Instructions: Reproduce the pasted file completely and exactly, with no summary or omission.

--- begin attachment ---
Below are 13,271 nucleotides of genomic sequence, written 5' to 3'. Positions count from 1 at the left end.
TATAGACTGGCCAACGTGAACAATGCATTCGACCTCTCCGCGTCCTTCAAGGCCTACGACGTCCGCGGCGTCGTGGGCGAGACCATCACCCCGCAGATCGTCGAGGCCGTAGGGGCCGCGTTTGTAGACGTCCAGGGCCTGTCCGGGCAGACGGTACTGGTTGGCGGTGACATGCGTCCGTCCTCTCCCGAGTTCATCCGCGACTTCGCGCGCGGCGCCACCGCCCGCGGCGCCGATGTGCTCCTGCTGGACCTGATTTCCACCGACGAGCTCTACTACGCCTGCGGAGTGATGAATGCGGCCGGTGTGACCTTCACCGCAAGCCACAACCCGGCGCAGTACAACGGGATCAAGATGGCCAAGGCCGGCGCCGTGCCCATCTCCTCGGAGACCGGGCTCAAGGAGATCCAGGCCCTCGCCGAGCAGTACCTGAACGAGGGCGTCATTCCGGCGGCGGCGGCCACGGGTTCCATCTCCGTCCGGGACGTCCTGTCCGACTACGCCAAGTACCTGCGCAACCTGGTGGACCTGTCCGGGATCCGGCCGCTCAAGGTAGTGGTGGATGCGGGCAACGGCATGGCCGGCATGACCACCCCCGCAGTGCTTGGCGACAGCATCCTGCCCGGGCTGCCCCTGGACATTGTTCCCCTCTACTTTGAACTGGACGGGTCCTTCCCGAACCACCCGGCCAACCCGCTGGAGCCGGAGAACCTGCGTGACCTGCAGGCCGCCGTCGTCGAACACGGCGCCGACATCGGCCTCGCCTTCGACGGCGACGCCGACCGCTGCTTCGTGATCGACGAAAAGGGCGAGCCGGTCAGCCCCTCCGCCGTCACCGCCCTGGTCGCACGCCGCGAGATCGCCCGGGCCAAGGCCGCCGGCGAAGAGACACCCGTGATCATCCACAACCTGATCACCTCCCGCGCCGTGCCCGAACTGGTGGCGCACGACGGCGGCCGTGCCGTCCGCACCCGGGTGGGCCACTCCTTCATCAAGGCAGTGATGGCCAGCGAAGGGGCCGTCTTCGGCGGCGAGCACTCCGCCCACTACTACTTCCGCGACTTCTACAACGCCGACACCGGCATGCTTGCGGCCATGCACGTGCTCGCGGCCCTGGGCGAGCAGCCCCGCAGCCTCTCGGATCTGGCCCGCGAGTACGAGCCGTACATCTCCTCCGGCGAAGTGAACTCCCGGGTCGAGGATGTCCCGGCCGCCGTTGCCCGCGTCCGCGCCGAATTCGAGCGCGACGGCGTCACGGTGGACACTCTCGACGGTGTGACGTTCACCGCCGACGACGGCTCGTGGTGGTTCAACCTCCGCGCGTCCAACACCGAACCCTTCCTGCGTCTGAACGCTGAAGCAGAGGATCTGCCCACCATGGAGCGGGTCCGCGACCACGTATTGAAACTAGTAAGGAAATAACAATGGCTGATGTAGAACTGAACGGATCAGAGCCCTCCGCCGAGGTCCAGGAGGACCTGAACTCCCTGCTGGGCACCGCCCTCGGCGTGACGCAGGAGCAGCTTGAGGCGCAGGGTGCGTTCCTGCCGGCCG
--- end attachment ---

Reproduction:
Below are 13,271 nucleotides of genomic sequence, written 5' to 3'. Positions count from 1 at the left end.
TATAGACTGGCCAACGTGAACAATGCATTCGACCTCTCCGCGTCCTTCAAGGCCTACGACGTCCGCGGCGTCGTGGGCGAGACCATCACCCCGCAGATCGTCGAGGCCGTAGGGGCCGCGTTTGTAGACGTCCAGGGCCTGTCCGGGCAGACGGTACTGGTTGGCGGTGACATGCGTCCGTCCTCTCCCGAGTTCATCCGCGACTTCGCGCGCGGCGCCACCGCCCGCGGCGCCGATGTGCTCCTGCTGGACCTGATTTCCACCGACGAGCTCTACTACGCCTGCGGAGTGATGAATGCGGCCGGTGTGACCTTCACCGCAAGCCACAACCCGGCGCAGTACAACGGGATCAAGATGGCCAAGGCCGGCGCCGTGCCCATCTCCTCGGAGACCGGGCTCAAGGAGATCCAGGCCCTCGCCGAGCAGTACCTGAACGAGGGCGTCATTCCGGCGGCGGCGGCCACGGGTTCCATCTCCGTCCGGGACGTCCTGTCCGACTACGCCAAGTACCTGCGCAACCTGGTGGACCTGTCCGGGATCCGGCCGCTCAAGGTAGTGGTGGATGCGGGCAACGGCATGGCCGGCATGACCACCCCCGCAGTGCTTGGCGACAGCATCCTGCCCGGGCTGCCCCTGGACATTGTTCCCCTCTACTTTGAACTGGACGGGTCCTTCCCGAACCACCCGGCCAACCCGCTGGAGCCGGAGAACCTGCGTGACCTGCAGGCCGCCGTCGTCGAACACGGCGCCGACATCGGCCTCGCCTTCGACGGCGACGCCGACCGCTGCTTCGTGATCGACGAAAAGGGCGAGCCGGTCAGCCCCTCCGCCGTCACCGCCCTGGTCGCACGCCGCGAGATCGCCCGGGCCAAGGCCGCCGGCGAAGAGACACCCGTGATCATCCACAACCTGATCACCTCCCGCGCCGTGCCCGAACTGGTGGCGCACGACGGCGGCCGTGCCGTCCGCACCCGGGTGGGCCACTCCTTCATCAAGGCAGTGATGGCCAGCGAAGGGGCCGTCTTCGGCGGCGAGCACTCCGCCCACTACTACTTCCGCGACTTCTACAACGCCGACACCGGCATGCTTGCGGCCATGCACGTGCTCGCGGCCCTGGGCGAGCAGCCCCGCAGCCTCTCGGATCTGGCCCGCGAGTACGAGCCGTACATCTCCTCCGGCGAAGTGAACTCCCGGGTCGAGGATGTCCCGGCCGCCGTTGCCCGCGTCCGCGCCGAATTCGAGCGCGACGGCGTCACGGTGGACACTCTCGACGGTGTGACGTTCACCGCCGACGACGGCTCGTGGTGGTTCAACCTCCGCGCGTCCAACACCGAACCCTTCCTGCGTCTGAACGCTGAAGCAGAGGATCTGCCCACCATGGAGCGGGTCCGCGACCACGTATTGAAACTAGTAAGGAAATAACAATGGCTGATGTAGAACTGAACGGATCAGAGCCCTCCGCCGAGGTCCAGGAGGACCTGAACTCCCTGCTGGGCACCGCCCTCGGCGTGACGCAGGAGCAGCTTGAGGCGCAGGGTGCGTTCCTGCCGGCCG